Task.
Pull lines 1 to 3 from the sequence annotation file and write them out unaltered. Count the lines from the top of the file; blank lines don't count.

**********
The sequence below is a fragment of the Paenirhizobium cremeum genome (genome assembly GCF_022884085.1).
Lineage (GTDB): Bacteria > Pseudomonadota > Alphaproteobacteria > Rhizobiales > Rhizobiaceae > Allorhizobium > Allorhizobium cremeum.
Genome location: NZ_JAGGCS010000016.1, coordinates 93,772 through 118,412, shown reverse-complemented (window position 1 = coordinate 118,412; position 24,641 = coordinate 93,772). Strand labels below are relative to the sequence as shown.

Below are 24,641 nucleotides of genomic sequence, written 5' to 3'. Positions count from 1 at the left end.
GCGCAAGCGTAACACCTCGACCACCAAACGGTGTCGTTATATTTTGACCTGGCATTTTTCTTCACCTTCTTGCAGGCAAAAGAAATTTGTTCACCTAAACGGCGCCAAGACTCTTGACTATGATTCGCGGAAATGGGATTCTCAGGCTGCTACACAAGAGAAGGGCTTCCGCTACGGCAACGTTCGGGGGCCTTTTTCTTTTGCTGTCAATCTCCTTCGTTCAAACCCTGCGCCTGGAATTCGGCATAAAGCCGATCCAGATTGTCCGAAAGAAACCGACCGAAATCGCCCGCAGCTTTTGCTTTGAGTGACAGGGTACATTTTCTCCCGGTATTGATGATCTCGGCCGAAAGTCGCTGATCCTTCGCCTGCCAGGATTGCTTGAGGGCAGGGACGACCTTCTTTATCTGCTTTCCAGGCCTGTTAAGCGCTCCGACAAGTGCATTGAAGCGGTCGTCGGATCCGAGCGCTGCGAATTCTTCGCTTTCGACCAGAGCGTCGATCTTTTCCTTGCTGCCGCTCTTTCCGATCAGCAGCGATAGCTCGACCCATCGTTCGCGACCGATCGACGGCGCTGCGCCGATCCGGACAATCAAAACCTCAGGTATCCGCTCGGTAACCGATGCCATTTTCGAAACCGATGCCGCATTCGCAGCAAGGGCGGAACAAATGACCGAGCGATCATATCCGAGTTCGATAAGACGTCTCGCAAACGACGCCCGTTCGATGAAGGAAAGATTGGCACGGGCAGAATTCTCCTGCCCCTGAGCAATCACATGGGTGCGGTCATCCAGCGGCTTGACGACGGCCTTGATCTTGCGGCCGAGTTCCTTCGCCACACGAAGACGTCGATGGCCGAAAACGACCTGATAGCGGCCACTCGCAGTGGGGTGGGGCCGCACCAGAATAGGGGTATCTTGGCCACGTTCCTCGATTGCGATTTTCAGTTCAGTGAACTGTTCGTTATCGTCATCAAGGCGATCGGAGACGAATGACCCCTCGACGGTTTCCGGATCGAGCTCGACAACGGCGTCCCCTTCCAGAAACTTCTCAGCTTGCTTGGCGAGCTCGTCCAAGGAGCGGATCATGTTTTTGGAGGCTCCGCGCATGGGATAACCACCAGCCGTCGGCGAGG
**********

The sequence below is a fragment of the Paenirhizobium cremeum genome (genome assembly GCF_022884085.1).
Lineage (GTDB): Bacteria > Pseudomonadota > Alphaproteobacteria > Rhizobiales > Rhizobiaceae > Allorhizobium > Allorhizobium cremeum.
Genome location: NZ_JAGGCS010000016.1, coordinates 93,772 through 118,412, shown reverse-complemented (window position 1 = coordinate 118,412; position 24,641 = coordinate 93,772). Strand labels below are relative to the sequence as shown.